Alaska Airlines offers daily service to Hawaii Island (Kona), Kauai, Maui and Oahu.
My father’s tree is a cute little iliahi, a sandalwood that is barely a foot tall. I’ve planted it in the crumbly cinnamon-colored volcanic soil at 2,600 feet up the east slope of Mauna Kea, the world’s tallest mountain (as measured from its seafloor base), in a little clearing amid 50-foot ohia and koa trees. Dad would be happy with this memorial planting. He was a geologist, avidly interested in travel and the natural world, and supported my own adventures in those realms.
We chant in the calm morning, led by Kekaiokalani Naone, a Hawaiian cultural practitioner: “I ola no oe, I ola no makou nei.” (You live so that we may live.) This blessing is a traditional Hawaiian planting invocation. In this case it’s for the tree, though I reflect on how it applies to my father, too. He passed on six years ago, but my understanding of many indigenous beliefs is that our ancestors are with us every day—even on this day, as I work here with Hawaiian Legacy Reforestation Initiative, the organization guiding this planting project. It’s an activity popular with visitors to Hawaii Island: The “Planter’s Tour” of the company’s midmountain forestland near the Hamakua Coast is an opportunity for guests to help restore native woodlands on the island while they experience a scenic excursion.
This activity is a modest example of a concept known as kuleana that’s gaining prominence in the Aloha State—a philosophy that promotes a heightened awareness of heritage, culture, conservation and safety. State tourism authorities, lodging and activity providers, community leaders and government officials are cultivating the idea in order to protect the things that make Hawaii special. They are asking guests to the Islands to embrace the effort.
“We believe our visitors care about perpetuating the uniqueness of this place,” explains Jay Talwar, chief marketing officer at the Hawaii Visitors and Convention Bureau (which is part of the Hawaii Tourism Authority).
Like many Hawaiian words, “kuleana” is a complex term that is difficult to express concisely in English. Kuleana embraces multiple concepts, including integrity, responsibility, stewardship, courtesy, tradition and respect for nature (and natural hazards).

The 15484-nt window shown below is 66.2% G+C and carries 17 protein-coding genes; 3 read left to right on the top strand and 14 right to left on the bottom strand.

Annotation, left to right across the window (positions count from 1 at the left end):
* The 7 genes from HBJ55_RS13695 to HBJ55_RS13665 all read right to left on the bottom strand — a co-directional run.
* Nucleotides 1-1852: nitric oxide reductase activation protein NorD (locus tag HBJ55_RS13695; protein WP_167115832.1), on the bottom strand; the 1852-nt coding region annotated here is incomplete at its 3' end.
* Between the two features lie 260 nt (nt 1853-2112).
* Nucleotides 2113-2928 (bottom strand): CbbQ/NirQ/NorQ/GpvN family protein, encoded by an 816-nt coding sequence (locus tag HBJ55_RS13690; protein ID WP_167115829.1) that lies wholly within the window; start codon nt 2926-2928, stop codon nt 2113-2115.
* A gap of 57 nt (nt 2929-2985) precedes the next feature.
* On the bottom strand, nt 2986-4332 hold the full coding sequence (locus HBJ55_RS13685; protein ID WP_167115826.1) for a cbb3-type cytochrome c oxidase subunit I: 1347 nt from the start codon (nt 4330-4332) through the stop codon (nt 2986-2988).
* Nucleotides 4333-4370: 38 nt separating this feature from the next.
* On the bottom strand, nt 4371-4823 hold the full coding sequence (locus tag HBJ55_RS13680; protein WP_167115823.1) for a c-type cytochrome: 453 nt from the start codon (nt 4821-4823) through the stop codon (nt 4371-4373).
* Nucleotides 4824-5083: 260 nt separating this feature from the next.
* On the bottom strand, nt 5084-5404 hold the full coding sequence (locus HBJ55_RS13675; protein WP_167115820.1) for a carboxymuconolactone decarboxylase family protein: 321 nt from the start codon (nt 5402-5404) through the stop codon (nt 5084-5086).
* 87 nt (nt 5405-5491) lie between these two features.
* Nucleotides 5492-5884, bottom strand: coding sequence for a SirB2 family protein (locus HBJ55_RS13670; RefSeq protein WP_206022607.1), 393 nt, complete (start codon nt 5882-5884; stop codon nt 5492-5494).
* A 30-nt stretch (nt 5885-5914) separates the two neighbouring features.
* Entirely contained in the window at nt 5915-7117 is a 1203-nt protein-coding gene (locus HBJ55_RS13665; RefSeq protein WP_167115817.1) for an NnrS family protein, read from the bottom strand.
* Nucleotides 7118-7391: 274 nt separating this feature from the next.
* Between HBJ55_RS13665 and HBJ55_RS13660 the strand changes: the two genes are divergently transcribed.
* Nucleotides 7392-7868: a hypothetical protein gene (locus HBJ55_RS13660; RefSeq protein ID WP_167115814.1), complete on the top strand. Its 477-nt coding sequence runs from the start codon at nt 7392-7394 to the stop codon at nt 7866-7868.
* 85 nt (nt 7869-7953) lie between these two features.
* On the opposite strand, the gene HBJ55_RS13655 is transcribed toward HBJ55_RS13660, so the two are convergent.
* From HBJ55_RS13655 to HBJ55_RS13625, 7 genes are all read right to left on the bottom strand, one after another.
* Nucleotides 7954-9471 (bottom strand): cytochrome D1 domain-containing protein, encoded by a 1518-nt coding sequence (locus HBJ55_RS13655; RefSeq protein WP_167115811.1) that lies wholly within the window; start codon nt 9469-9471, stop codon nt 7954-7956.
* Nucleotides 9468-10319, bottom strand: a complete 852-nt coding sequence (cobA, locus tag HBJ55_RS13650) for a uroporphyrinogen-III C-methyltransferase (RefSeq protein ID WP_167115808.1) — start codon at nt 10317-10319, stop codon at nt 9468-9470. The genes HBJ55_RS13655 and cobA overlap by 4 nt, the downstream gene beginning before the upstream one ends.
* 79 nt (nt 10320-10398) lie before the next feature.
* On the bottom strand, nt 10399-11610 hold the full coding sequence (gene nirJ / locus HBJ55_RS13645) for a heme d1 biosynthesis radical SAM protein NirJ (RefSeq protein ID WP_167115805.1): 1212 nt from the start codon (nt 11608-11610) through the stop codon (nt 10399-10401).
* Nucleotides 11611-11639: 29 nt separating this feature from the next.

On one level, kuleana can be illustrated by the example of taking responsibility for your family’s safety around the ocean—being alert at all times in or near the water, not taking the sea for granted, not turning your back on the waves. And if you are less than an expert ocean swimmer, choosing beaches with lifeguards.
“If in doubt, don’t go out,” says Jason Cohn, president of Hawaii Forest & Trail, one of the biggest tour operators in the state and a purveyor of adventures on Hawaii Island and Oahu. The company’s offerings range from volcano-oriented day trips to waterfall hikes along little-traveled streams that plunge down from the island’s volcanic peaks.
Similar exercise-good-judgment principles apply to hiking in the Islands. You want to be sure you carry essential gear, mind the weather, be watchful that you only enter lands that are open to you, respect the landscape and its history … and enjoy your experiences.
On another level, kuleana is about seeking experiences that enhance your knowledge of natural and cultural history. I join a Hawaii Forest & Trail tour led by Cohn up a hillside on the north end of Kohala, the oldest of Hawaii Island’s volcanoes. Here, the outfitter takes visitors on walks in a small, privately owned gulch in the community of Hawi. We cross a trestle over the Kohala Ditch, an irrigation flume that has carried water to crops since the early 1900s—and Cohn tells us about the history of local sugar cane farming. We visit a small clearing where we can see traditional Hawaiian food plants such as kalo (taro), breadfruit, banana and sweet potato, all growing in a restored farming terrace. We navigate dense, dark stands of strawberry guava, an invasive nonnative plant that has overtaken much of Hawaii’s original forest and that people work to remove. And we learn the safe way to approach and plunge into a shimmering pool beneath a small waterfall—watching our footing on slick rocks and checking carefully for hazardous rocks above and below the water’s surface.